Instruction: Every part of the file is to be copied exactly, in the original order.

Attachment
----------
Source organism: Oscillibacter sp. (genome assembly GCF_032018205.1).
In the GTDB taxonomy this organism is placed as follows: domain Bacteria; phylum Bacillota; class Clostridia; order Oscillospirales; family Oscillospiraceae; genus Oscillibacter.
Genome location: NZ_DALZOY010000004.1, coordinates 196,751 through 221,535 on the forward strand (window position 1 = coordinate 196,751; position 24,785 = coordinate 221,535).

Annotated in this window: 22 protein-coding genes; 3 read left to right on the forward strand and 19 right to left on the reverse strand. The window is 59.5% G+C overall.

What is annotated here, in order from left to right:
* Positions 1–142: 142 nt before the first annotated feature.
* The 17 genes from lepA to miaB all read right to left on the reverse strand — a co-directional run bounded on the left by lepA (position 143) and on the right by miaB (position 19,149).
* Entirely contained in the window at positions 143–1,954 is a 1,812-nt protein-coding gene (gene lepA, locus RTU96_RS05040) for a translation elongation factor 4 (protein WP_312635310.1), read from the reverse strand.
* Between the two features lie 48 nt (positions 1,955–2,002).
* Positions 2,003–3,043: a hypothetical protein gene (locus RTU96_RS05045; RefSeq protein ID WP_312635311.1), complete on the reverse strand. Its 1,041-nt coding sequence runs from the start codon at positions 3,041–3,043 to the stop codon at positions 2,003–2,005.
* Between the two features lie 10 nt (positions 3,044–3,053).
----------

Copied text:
Source organism: Oscillibacter sp. (genome assembly GCF_032018205.1).
In the GTDB taxonomy this organism is placed as follows: domain Bacteria; phylum Bacillota; class Clostridia; order Oscillospirales; family Oscillospiraceae; genus Oscillibacter.
Genome location: NZ_DALZOY010000004.1, coordinates 196,751 through 221,535 on the forward strand (window position 1 = coordinate 196,751; position 24,785 = coordinate 221,535).

Annotated in this window: 22 protein-coding genes; 3 read left to right on the forward strand and 19 right to left on the reverse strand. The window is 59.5% G+C overall.

What is annotated here, in order from left to right:
* Positions 1–142: 142 nt before the first annotated feature.
* The 17 genes from lepA to miaB all read right to left on the reverse strand — a co-directional run bounded on the left by lepA (position 143) and on the right by miaB (position 19,149).
* Entirely contained in the window at positions 143–1,954 is a 1,812-nt protein-coding gene (gene lepA, locus RTU96_RS05040) for a translation elongation factor 4 (protein WP_312635310.1), read from the reverse strand.
* Between the two features lie 48 nt (positions 1,955–2,002).
* Positions 2,003–3,043: a hypothetical protein gene (locus RTU96_RS05045; RefSeq protein ID WP_312635311.1), complete on the reverse strand. Its 1,041-nt coding sequence runs from the start codon at positions 3,041–3,043 to the stop codon at positions 2,003–2,005.
* Between the two features lie 10 nt (positions 3,044–3,053).